Monday, July 16, 2007

A Note to the Reader by Marilyn Celeste Morris

There really was/is a Camp Sobingo, located outside the capitol city of Seoul, South Korea at the end of WWII. This military compound’s cookie-cutter “quarters” was home to the women and children who joined their Army officer husbands during the US Occupation. The camp had a school, a post exchange, a dispensary, a commissary, and even a movie theatre (think “MASH”). Ever-present, however, was the military presence, both Korean and our own US forces, and the tyranny of the Russians located across the 38th parallel, who merely annoyed the dependents with their random denial of electricity to the American contingent.

Most of the Americans had deployed to other assignments before June 25th, 1950 when North Korea invaded South Korea. Those remaining escaped safely, but “The Land of the Morning Calm” would never be the same. In 1954, my father was ordered back to Korea as part of the Military Advisory Group. He took a short drive to what remained of Camp Sobingo, and sent snapshots of our former quarters, (Hq.G-27) which had been pock-marked by aerial strafing, and natives were stripping the floorboards for fuel.

The window, where I had sat and dreamed a 10 year old’s dreams and played with my homemade doll-house populated by models cut from the Sears, Roebuck catalog, was boarded up. More pockmarks surrounded the framework.

An unusual childhood, one might correctly assume, yet I was not alone in this kind of adventure. There are vast numbers of military brats and wives of servicemen who carry the same experiences from different countries. Thanks to the power of the Internet, we are finding each other. Two such sites that assist in this process are: http://www.military-brats.com/ where you may register so that others may find you, and http://www.overseas-brats.com/. Another organization of interest is the American Overseas Schools Historical Society, which recently broke ground for a museum to be built in Wichita, Kansas, housing such “sacred artifacts” as my 4th grade report card from Seoul Dependents Elementary School. Many of the schools currently in operation overseas are being closed as our military presence is no longer required.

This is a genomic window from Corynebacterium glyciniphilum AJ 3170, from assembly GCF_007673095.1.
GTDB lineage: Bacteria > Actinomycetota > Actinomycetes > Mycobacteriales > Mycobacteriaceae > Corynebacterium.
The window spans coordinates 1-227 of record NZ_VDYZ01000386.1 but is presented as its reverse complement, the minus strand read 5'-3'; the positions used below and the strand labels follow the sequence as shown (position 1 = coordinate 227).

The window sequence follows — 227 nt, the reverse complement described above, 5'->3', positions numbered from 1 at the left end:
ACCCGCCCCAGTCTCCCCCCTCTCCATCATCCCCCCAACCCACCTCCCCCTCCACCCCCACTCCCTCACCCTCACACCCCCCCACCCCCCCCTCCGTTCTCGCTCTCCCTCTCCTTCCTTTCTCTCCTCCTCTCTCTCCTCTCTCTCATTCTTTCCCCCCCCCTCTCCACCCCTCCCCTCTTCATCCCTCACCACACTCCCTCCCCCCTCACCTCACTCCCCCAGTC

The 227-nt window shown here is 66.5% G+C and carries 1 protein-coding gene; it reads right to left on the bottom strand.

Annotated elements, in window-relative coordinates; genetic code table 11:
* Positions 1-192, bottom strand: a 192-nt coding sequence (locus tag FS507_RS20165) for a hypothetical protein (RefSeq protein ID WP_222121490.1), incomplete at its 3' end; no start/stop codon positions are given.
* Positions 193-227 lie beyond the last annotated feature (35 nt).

Researchers and historians will be astounded by such a treasure trove detailing one small but important part of our nation’s history.

Marilyn Celeste Morris
Author, The Women of Camp Sobingo

2 comments:

Jamieson Wolf said...

Marilyn!

To think that there really is such a place as Camp Sobingo, to think that there are real people who may have lived through what you've written...it gives your novel a ring of truth and lends great power to your words.

You should be commended for writing such a powerful, emotional tale and for the courage it took to write it!

Cheers,
Jamieson

Dorothy said...

That's what I say. You took the words right outta my mouth!